Every so often I go a little bit mad (there are those who might query the use of the phrase “every so often” there) and a case in point might just be my decision to take part in the Dip wi’ a Nip. Now there is, as you can imagine, a HUGE clue in the name there as to what this event might be. A contest to consume a small drop of the amber nectar while lying on a lilo in a heated pool at a luxury hotel perhaps? Or, if we’re apply potentially racist nicknames, my chance to go swimming with Ken Watanabe? Oh if only, if only to either of those but especially the latter. No, what this event was was my very own personal opportunity to throw myself into the Firth of Clyde at Prestwick on Boxing Day 2009. At this point I should point out that most British waterways fail to get above 5C – and that at the height of summer. What then would the temperature be in a large firth at the end of December – and a particularly cold and snowy December at that? Answer: aproximately 2-3C. Cold, but curiously not significantly colder than the Atlantic off the coast of Islay in July. But, on the basis that on its own that fact is not enough to justify the venture, the real question remains, why on earth would anyone do such a thing? Well two hundred or so someones did and all for the CLIC Sargent charity – probably the major charity for children with cancer and leukaemia in Scotland. The event took place on Prestwick seafront right outside the windows of Malcolm Sargent House and Buddy and I did our bit for raising some cash for this very worthwhile cause. To me a particularly sad facet of UK society that so much has to be raised for charities and research through the efforts of the public while governments play the war and weapons of mass destruction game. Notwithstanding that, I will continue to do what little I can and if being slightly daft one day a year is what this one takes, then bring it on.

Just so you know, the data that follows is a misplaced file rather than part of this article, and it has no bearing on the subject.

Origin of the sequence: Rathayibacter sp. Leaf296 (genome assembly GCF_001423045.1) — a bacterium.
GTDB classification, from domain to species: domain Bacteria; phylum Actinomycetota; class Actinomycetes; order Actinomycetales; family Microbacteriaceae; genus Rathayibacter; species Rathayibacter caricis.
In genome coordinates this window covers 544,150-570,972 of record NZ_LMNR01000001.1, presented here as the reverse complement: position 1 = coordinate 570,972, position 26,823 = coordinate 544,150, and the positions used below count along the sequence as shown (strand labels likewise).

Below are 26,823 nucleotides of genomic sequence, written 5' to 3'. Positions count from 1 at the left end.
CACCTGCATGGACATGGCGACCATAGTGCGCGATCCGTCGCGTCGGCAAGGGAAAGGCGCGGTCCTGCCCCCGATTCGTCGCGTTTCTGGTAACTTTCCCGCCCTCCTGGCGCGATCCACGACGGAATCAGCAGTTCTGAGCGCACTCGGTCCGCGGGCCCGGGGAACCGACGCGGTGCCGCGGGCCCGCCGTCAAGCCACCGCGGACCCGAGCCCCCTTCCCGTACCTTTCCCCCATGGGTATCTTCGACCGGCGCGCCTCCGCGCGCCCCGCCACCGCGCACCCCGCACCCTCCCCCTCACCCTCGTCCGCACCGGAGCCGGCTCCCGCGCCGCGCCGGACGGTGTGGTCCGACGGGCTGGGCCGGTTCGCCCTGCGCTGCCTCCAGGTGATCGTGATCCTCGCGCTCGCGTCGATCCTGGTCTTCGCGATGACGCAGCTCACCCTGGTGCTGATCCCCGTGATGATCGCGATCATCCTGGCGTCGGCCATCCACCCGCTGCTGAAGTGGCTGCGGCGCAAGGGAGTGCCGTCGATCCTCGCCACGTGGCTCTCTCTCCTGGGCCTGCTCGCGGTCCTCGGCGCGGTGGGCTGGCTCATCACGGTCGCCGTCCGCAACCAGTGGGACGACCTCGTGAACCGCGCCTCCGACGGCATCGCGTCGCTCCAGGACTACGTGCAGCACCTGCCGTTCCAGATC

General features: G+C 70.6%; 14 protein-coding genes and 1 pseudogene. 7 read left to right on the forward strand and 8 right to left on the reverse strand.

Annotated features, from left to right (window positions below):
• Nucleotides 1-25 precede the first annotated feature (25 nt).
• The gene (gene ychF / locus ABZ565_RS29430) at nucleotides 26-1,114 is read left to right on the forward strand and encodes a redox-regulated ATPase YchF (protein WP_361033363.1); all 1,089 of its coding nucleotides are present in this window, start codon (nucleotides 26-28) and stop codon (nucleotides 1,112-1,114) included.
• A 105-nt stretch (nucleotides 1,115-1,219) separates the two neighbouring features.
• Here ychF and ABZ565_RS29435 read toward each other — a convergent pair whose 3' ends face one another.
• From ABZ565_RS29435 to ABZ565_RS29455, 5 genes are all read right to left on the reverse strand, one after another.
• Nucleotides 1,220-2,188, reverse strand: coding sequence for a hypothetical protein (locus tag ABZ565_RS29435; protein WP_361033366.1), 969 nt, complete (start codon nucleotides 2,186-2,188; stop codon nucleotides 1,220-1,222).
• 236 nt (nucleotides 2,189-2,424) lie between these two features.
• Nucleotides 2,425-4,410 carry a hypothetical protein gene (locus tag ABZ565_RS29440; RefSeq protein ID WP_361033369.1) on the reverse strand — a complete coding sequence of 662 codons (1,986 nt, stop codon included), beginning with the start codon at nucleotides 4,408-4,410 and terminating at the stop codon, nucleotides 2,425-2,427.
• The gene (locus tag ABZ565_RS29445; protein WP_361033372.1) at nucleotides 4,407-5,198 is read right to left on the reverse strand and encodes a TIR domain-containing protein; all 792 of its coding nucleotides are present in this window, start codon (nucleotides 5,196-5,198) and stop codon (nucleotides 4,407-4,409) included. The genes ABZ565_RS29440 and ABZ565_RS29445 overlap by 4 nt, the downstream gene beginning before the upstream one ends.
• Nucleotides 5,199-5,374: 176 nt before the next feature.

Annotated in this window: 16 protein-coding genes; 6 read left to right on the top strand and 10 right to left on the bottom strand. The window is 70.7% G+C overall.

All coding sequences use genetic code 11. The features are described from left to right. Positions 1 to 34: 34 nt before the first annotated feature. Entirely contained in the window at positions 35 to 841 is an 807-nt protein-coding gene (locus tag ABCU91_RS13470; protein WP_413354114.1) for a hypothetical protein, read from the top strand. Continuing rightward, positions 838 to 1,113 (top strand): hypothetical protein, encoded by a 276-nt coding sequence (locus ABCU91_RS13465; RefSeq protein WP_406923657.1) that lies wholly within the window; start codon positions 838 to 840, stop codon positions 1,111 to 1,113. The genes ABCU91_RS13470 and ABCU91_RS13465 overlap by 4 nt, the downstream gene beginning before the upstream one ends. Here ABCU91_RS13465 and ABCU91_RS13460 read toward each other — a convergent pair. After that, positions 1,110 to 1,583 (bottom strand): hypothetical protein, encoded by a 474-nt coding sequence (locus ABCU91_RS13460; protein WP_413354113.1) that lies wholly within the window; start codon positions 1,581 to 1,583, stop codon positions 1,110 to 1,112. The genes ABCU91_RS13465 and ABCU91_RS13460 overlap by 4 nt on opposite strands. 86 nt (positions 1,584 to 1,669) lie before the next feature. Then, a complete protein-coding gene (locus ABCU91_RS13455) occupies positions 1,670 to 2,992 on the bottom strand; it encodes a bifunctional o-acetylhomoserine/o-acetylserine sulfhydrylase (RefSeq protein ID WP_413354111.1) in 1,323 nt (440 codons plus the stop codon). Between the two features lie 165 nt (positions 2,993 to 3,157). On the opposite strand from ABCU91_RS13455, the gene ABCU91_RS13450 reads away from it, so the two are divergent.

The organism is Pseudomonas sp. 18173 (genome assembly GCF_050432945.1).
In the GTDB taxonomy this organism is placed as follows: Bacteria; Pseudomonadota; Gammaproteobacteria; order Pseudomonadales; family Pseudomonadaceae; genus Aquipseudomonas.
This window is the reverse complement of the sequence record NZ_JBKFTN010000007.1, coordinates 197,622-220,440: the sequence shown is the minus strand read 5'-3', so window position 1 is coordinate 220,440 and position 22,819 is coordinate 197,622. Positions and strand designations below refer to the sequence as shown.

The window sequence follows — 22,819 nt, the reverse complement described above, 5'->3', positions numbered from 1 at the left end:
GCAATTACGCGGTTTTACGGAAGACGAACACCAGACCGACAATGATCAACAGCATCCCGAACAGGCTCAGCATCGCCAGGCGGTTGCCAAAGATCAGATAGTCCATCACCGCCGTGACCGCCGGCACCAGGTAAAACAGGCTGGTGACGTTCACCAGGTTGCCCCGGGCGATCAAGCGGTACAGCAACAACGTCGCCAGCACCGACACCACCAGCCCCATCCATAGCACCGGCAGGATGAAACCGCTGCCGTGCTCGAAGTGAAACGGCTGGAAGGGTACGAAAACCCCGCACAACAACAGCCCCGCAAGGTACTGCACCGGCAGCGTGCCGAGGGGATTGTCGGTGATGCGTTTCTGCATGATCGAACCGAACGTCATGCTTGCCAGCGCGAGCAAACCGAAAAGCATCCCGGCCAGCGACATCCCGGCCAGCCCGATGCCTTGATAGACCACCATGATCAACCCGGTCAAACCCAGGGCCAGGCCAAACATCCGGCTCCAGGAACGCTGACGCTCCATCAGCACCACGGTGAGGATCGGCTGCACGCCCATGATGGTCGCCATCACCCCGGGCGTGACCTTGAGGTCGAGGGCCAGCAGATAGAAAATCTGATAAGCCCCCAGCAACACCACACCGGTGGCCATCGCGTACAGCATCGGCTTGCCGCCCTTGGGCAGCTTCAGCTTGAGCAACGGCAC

As it happened, the water was not as cold as I’d expected althought I did chicken out of a full immersion. My excuse was that Buddy had taken off to say hello to another dog. What actually happened was he went in slightly ahead of me then turned round and took a slight panic when he couldn’t see me on the shore. He hadn’t recognised that I was actually alongside him and the look he gave me when he registered that fact was along the lines of “What the hell is that daft bugger doing in here?” – a question indeed that has been asked by many. Anyway he was my excuse to stay in the relative shallows as I felt getting in up to my waist was ample for the first attempt. Next year I’ll go for the full dook. What’s this “next year” stuff then?